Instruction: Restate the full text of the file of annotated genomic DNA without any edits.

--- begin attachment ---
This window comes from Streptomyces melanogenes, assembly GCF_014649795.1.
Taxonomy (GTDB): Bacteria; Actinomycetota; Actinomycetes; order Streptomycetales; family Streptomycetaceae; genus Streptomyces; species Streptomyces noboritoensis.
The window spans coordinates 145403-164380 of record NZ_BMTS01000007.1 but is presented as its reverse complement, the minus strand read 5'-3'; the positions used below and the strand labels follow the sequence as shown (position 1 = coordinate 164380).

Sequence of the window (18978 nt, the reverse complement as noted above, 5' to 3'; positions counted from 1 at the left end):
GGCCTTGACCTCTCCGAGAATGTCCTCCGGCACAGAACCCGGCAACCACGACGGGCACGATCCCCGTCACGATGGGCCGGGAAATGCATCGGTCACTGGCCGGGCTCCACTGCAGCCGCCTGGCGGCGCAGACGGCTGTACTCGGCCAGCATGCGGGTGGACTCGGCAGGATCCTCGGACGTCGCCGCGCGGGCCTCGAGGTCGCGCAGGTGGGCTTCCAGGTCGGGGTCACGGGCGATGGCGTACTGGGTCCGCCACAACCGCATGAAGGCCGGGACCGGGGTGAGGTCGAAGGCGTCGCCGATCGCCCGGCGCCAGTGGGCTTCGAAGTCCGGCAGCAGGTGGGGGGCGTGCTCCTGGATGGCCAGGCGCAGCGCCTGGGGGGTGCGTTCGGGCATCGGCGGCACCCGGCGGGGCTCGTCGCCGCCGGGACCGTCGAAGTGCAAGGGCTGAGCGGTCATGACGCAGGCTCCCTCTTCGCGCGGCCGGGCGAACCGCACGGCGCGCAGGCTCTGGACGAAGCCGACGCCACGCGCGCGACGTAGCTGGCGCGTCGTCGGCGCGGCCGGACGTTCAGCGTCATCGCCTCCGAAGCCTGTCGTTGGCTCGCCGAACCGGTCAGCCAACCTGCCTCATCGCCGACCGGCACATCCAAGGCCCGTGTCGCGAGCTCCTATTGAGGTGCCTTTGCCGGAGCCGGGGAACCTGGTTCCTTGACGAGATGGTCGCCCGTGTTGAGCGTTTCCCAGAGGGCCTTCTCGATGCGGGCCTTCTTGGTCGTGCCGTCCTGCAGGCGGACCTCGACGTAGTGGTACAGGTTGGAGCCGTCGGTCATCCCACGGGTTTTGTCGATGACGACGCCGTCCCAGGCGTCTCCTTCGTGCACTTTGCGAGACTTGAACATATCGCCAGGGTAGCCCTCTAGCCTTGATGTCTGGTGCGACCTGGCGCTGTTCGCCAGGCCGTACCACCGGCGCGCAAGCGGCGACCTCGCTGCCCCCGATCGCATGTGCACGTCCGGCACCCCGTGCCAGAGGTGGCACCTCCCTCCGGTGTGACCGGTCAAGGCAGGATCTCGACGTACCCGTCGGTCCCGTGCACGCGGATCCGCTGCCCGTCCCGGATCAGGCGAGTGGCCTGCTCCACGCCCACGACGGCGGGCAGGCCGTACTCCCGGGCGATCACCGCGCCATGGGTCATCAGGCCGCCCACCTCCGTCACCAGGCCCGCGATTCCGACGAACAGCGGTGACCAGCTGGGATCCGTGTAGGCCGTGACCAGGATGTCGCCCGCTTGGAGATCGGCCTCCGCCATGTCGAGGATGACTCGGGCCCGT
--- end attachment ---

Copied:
This window comes from Streptomyces melanogenes, assembly GCF_014649795.1.
Taxonomy (GTDB): Bacteria; Actinomycetota; Actinomycetes; order Streptomycetales; family Streptomycetaceae; genus Streptomyces; species Streptomyces noboritoensis.
The window spans coordinates 145403-164380 of record NZ_BMTS01000007.1 but is presented as its reverse complement, the minus strand read 5'-3'; the positions used below and the strand labels follow the sequence as shown (position 1 = coordinate 164380).

Sequence of the window (18978 nt, the reverse complement as noted above, 5' to 3'; positions counted from 1 at the left end):
GGCCTTGACCTCTCCGAGAATGTCCTCCGGCACAGAACCCGGCAACCACGACGGGCACGATCCCCGTCACGATGGGCCGGGAAATGCATCGGTCACTGGCCGGGCTCCACTGCAGCCGCCTGGCGGCGCAGACGGCTGTACTCGGCCAGCATGCGGGTGGACTCGGCAGGATCCTCGGACGTCGCCGCGCGGGCCTCGAGGTCGCGCAGGTGGGCTTCCAGGTCGGGGTCACGGGCGATGGCGTACTGGGTCCGCCACAACCGCATGAAGGCCGGGACCGGGGTGAGGTCGAAGGCGTCGCCGATCGCCCGGCGCCAGTGGGCTTCGAAGTCCGGCAGCAGGTGGGGGGCGTGCTCCTGGATGGCCAGGCGCAGCGCCTGGGGGGTGCGTTCGGGCATCGGCGGCACCCGGCGGGGCTCGTCGCCGCCGGGACCGTCGAAGTGCAAGGGCTGAGCGGTCATGACGCAGGCTCCCTCTTCGCGCGGCCGGGCGAACCGCACGGCGCGCAGGCTCTGGACGAAGCCGACGCCACGCGCGCGACGTAGCTGGCGCGTCGTCGGCGCGGCCGGACGTTCAGCGTCATCGCCTCCGAAGCCTGTCGTTGGCTCGCCGAACCGGTCAGCCAACCTGCCTCATCGCCGACCGGCACATCCAAGGCCCGTGTCGCGAGCTCCTATTGAGGTGCCTTTGCCGGAGCCGGGGAACCTGGTTCCTTGACGAGATGGTCGCCCGTGTTGAGCGTTTCCCAGAGGGCCTTCTCGATGCGGGCCTTCTTGGTCGTGCCGTCCTGCAGGCGGACCTCGACGTAGTGGTACAGGTTGGAGCCGTCGGTCATCCCACGGGTTTTGTCGATGACGACGCCGTCCCAGGCGTCTCCTTCGTGCACTTTGCGAGACTTGAACATATCGCCAGGGTAGCCCTCTAGCCTTGATGTCTGGTGCGACCTGGCGCTGTTCGCCAGGCCGTACCACCGGCGCGCAAGCGGCGACCTCGCTGCCCCCGATCGCATGTGCACGTCCGGCACCCCGTGCCAGAGGTGGCACCTCCCTCCGGTGTGACCGGTCAAGGCAGGATCTCGACGTACCCGTCGGTCCCGTGCACGCGGATCCGCTGCCCGTCCCGGATCAGGCGAGTGGCCTGCTCCACGCCCACGACGGCGGGCAGGCCGTACTCCCGGGCGATCACCGCGCCATGGGTCATCAGGCCGCCCACCTCCGTCACCAGGCCCGCGATTCCGACGAACAGCGGTGACCAGCTGGGATCCGTGTAGGCCGTGACCAGGATGTCGCCCGCTTGGAGATCGGCCTCCGCCATGTCGAGGATGACTCGGGCCCGT